Fire fight continues in Lake and Mendocino counties

- Update 12:20 p.m. Saturday -- The Ranch Fire grew overnight to 156,678 acres and is 27 percent contained. The River Fire jumped to 44,793 acres and is 50 percent containment, bringing the total acreage of the Mendocino Complex Fire to 201,471.

After a week of wildfire, Lake County is still under siege, especially on Clear Lake's north shore where the Ranch Fire is just a few miles away from several communities.

The Ranch Fire jumped from 84,000 acres Thursday night to 115,000 acres Friday night, and containment slipped. 

Combined with the 42,000 acre River fire, the two, dubbed the Mendocino Complex Fire, are five times the size of San Francisco.

More than a half dozen communities including Blue Lakes, Upper Lake, Nice, Lucerne, Glenhaven and Clearlake Oaks, remain under mandatory evacuation, with more than 9,000 structures threatened. 

"This is the ash fall, what's falling out of the sky right now," said Spring Valley resident Ben Hollin, holding blackened oak leaves in his hand. 

Friday evening, Hollin was finding charred leaves and bark drifting over nearby ridges and landing in his yard.

He worries they might arrive still burning.  

"If they had landed with embers in them, we'd be in the middle of fire," said Hollin, "because this is what would bring the fire here. If it lands in dry grass then we're done." 

Hollin's neighborhood of about 700 homes was evacuated Thursday evening, but he stayed behind.
He figures he dodged disaster a month ago when the Pawnee fire came through and destroyed a dozen homes.  

"Oh yeah, I'm not going anywhere unless the yard is on fire," said Hollin, "because I've got too many animals."  

At an evening briefing in Clearlake, Cal-Fire told the crowd they appreciate their patience, as the firefight goes into its second week. 

"We're experiencing a very large and destructive fire in your county and your community, " said Cal Fire Incident Commander Sean Kavanaugh.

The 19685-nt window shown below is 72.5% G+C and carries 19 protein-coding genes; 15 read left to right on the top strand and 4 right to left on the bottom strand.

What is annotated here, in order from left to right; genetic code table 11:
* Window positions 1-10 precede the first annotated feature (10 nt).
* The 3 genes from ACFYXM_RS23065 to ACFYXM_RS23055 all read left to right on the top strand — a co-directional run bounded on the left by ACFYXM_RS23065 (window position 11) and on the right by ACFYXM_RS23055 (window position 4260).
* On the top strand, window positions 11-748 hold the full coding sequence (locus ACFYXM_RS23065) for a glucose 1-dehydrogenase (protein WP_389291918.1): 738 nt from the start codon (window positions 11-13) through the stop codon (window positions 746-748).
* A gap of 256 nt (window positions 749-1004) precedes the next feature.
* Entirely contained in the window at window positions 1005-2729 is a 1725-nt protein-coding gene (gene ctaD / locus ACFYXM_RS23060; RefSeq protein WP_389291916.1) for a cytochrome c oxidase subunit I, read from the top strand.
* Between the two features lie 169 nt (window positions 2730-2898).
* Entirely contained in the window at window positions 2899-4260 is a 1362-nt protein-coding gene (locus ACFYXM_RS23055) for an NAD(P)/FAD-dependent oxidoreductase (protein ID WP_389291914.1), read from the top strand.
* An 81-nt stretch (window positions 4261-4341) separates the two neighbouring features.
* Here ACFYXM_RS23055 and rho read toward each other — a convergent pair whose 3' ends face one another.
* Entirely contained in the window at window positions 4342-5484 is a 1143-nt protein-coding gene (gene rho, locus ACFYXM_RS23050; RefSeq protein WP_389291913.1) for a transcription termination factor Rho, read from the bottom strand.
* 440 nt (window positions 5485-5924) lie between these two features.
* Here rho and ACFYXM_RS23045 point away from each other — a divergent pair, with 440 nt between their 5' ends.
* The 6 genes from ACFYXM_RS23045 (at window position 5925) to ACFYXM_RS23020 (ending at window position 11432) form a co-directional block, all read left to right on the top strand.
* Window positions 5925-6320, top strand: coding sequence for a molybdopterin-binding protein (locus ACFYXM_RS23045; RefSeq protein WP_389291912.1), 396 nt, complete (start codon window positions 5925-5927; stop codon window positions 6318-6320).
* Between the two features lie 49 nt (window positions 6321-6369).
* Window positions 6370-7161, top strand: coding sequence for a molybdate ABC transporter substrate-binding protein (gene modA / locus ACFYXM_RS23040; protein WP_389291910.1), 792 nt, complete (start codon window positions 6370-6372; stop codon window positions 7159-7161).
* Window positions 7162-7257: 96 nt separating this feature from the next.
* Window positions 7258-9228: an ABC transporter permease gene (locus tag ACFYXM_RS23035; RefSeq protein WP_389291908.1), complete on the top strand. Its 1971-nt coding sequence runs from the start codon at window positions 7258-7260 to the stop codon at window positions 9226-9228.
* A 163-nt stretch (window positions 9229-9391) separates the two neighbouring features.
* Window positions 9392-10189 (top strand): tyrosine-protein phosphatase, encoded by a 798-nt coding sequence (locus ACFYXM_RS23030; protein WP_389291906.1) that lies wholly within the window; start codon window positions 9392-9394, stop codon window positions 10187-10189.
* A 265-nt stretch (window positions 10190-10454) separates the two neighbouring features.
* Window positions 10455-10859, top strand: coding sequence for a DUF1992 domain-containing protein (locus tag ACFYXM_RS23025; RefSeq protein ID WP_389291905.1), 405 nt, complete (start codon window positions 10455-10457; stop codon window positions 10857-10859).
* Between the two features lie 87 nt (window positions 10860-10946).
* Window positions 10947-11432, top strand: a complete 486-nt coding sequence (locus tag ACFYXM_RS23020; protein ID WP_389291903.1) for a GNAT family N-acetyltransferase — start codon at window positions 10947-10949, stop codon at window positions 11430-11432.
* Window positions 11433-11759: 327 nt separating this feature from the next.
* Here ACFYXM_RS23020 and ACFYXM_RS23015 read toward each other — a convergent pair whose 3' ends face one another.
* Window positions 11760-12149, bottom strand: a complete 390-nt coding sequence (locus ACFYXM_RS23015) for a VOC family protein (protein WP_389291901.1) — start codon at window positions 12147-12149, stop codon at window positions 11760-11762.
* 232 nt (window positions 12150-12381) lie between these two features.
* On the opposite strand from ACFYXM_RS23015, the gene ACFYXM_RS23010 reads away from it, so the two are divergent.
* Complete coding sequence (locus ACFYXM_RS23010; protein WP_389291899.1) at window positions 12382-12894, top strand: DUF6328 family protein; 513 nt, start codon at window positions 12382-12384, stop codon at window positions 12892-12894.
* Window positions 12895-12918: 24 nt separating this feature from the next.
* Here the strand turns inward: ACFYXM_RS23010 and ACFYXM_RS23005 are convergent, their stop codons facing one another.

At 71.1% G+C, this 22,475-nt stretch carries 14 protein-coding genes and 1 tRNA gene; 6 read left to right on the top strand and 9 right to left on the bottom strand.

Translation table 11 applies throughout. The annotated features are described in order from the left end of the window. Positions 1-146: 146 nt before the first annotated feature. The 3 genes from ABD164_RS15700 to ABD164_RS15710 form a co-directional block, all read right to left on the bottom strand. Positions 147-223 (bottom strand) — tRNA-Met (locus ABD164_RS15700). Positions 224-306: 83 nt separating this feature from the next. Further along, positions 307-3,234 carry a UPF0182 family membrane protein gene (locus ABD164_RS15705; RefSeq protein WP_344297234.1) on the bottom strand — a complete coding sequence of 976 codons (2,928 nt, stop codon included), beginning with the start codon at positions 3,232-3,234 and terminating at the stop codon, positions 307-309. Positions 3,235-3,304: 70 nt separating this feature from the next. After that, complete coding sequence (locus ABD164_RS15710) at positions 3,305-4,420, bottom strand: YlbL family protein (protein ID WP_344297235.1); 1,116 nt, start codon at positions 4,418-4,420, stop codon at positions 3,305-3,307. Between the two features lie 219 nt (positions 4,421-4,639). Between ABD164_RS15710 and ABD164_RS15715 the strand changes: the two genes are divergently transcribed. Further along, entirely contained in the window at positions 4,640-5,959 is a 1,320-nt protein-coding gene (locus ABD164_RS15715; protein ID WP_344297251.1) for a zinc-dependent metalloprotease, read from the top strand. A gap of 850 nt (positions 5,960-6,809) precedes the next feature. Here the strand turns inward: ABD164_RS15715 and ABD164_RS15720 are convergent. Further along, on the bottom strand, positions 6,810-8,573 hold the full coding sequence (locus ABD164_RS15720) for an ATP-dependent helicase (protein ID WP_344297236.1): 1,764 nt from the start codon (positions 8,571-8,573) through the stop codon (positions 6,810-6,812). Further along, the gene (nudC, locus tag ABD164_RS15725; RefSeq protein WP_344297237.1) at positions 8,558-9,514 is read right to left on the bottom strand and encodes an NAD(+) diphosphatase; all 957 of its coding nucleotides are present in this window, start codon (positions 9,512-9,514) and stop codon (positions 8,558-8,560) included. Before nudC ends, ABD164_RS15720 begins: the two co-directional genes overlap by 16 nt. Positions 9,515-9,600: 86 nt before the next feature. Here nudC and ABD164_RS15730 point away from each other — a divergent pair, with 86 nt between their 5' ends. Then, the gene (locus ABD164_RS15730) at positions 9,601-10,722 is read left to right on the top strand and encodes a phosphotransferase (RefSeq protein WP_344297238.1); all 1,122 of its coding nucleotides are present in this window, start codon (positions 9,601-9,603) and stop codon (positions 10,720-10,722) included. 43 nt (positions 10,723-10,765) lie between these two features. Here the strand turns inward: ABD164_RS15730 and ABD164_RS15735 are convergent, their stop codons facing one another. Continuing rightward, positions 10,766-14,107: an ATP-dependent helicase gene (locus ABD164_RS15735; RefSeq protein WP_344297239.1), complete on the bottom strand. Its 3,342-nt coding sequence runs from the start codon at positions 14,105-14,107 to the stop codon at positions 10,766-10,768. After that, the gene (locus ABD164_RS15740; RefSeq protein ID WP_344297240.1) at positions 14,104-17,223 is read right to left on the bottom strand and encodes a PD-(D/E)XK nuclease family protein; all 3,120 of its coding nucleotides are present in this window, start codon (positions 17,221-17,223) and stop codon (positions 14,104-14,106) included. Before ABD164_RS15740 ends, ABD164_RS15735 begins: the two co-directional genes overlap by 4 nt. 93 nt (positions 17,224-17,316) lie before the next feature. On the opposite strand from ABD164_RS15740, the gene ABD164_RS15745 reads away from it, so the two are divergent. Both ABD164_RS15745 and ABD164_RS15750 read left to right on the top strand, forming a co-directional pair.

Pointing to a huge map of the fires, officials explained that the Ranch Fire has made a nine-mile southeast push along the ridges above the Northshore communities, and the plan is to corral it there, bumped against the Pawnee Fire scar.  

"Hopefully, we can hold the corner, and get the southern end tied in, and start getting folks back home in a day or so," said Charlie Blankenheim, Section Chief for Cal-Fire.  

The audience was also assured that some of the smoke they see is from backfiring operations to reduce fuels above the towns.

But there is still a lot of fire on the move.  

"If the fire crosses the ridge and gets into the communities we have contingency plans," said Blankenheim, detailing how crews are ready, multiple lines have been laid, and retardant dropped on the ridge tops as well.    

"The fire is close, two miles, maybe 2.5 miles away in some places," admitted Blankenheim, "and it's progressing, it's going to get right to the top of town." 

Cal Fire says the number of homes lost - at 41- will go higher once final counts are made, but the loss of property is always preferable to loss of life, civilian or firefighter. 

"The worst thing for us as incident commanders is to see a home burn, and a family displaced and lose everything they have, that pulls on me and that pulls on every firefighter," Kavanaugh told KTVU.  

He says fire-fighting strategy is continuously being re-evaluated.

"We are aggressive. There are times when it wins, and there times when we win. We will get this absolutely. It will go out."  

Ben Hollin didn't attend the public briefing, knowing if he leaves Spring Valley, he won't be allowed back in.

His bags are packed, and he is not expecting much sleep, but he is reassured that a multi-engine strike team from the Seattle area is stationed on his road for structure protection should fire blow over the ridge. 

How worried is he?

"I'm here. I'll be here until there's fire is right there, and then I'll be in the truck and leaving." 

Other engines are scattered throughout the Spring Valley neighborhood overnight.

There are 3500 personnel and more than 400 engines assigned to the Ranch and River fires as the Complex enters week two. 
 

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